How to Talk to Your Children About the Crisis in Ukraine
“Trust your gut, give yourself some grace if you do or say the wrong thing. The most important thing to remember is that your presence and willingness to listen is ultimately what your child is needing the most.”
The war and invasion of Ukraine has raised concerns for people of all ages and children can be very receptive to what's going on around them. The crisis can be a lot to take in, mentally and emotionally.
“Children are searching for their own understanding and making sense of the world they live in,” said family therapist Chris J. Gilbert, M.Ed, LPC, CCLS.
Parents may be wondering how to talk to their child and how to best support them. The most important thing is every child is unique and has different needs, Gilbert says.
“You are your children’s best expert,” Gilbert said. “Trust your gut, give yourself some grace if you do or say the wrong thing. The most important thing to remember is that your presence and willingness to listen is ultimately what your child is needing the most.”
Watching the news
Gilbert said to be mindful of what you’re watching on the news and where you’re watching it because children are very receptive to what they hear and see.
“If they do show interest in staying informed, I would say watching the news with them is OK and to give them perspective to what is occurring," he said.
Gilbert said parents can also watch the news ahead of time, record it and rewatch it with them later. This allows parents to provide highlights and manage how much news they are taking in.
He suggested limiting the access of things that your child sees on social media.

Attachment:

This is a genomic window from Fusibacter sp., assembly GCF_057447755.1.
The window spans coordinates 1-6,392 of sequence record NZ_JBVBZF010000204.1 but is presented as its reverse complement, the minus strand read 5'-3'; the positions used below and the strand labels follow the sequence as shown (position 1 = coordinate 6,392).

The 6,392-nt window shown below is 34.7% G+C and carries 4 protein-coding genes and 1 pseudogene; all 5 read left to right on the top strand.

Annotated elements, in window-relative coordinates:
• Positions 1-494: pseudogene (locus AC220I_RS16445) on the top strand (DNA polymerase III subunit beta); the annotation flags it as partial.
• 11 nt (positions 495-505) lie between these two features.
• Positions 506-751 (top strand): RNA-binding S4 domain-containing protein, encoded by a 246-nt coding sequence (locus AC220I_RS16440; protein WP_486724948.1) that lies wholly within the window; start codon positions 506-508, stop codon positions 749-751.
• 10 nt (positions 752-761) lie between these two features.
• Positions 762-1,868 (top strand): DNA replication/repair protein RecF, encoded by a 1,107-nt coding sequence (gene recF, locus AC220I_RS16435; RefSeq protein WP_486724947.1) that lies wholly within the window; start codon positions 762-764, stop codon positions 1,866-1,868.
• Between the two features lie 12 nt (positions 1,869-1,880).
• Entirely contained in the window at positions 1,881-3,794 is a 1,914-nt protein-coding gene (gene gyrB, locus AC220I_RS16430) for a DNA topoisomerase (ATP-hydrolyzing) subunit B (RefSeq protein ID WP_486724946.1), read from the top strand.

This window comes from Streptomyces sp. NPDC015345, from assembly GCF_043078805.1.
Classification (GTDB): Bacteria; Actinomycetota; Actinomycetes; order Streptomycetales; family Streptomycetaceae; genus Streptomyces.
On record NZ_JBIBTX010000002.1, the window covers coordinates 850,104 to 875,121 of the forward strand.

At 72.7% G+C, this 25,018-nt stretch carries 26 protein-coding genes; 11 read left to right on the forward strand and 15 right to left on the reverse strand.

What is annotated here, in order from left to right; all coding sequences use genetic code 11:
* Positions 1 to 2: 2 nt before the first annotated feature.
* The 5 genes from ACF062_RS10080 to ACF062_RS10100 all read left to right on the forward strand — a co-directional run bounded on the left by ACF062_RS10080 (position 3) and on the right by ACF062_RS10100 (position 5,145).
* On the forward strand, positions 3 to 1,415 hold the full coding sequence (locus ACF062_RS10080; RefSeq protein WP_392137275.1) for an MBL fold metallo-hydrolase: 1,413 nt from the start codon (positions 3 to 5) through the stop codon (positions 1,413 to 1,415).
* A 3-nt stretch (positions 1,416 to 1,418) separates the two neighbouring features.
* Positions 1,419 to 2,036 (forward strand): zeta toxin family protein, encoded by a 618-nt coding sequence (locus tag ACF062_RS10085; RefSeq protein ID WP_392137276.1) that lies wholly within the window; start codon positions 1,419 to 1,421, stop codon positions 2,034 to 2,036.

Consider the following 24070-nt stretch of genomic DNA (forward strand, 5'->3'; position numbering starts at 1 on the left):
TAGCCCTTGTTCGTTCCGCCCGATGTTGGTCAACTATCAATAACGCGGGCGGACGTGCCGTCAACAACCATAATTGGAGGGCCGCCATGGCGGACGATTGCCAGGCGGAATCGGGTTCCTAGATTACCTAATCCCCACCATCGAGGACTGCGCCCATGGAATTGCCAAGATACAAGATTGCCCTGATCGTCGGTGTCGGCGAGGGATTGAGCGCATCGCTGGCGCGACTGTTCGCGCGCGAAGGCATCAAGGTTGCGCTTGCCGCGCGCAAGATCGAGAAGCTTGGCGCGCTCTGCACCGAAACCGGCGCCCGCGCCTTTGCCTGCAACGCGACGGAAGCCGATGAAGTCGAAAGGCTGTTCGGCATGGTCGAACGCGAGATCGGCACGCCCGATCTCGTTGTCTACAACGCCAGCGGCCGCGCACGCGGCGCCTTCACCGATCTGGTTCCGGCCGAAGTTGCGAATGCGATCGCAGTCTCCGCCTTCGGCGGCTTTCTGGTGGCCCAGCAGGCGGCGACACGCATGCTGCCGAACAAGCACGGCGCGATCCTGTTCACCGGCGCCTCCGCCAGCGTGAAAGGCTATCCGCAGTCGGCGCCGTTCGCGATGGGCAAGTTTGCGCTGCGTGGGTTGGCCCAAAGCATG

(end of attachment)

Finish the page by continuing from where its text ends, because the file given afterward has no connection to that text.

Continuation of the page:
“Parents, be available for questions and allow time for questions,” he said. “Do your best to provide information and know that some of those questions you won’t have answers to. It’s OK to say ‘I don’t know.’ It’s also OK if they are not interested or don’t show interest.”
Parents, stay calm because children are very receptive to emotional and nonverbal cues.
“When having conversations, always attempt to validate feelings,” Gilbert said. “Feelings of anxiety and sadness are normal. Provide an environment of safety and allow them to share what they are feeling. Reflect what you heard and give them the space to share."
Kids may be seeing images and videos of the refugees fleeing Ukraine and feel sad or uneasy.
“Validate that, say ‘that’s horrific,” Gilbert said. “Allow them to vent and share their own frustrations and reflect that back.”
No one emotion/feeling is right or wrong, everyone perceives what is going on differently and processes in their own way.
He said adults can’t always put answers to their questions, but it’s important to validate your child’s feelings.
Turn to action
Anxiety and worries about the unknown can be paralyzing. Turn those fears and angst into actions, he said.
“Families can brainstorm together for ways to help,” Gilbert said.
Some ways are:
- Donating to charity
- Writing letters to potential refugees
- Use your faith and pray with your children for the needs of others
All of this allows a sense of ownership, control, predictability and a healthy outlet which is something all kids need and frankly what we all could benefit from.
Parents, take care of yourself
“As for parents, I would recommend on relying on your own support systems as well as community support systems to work through your own fears and uncertainties about current events,” he said. “Allowing yourself these outlets provides you the best opportunity to be the most present and comforting to your own family and children.”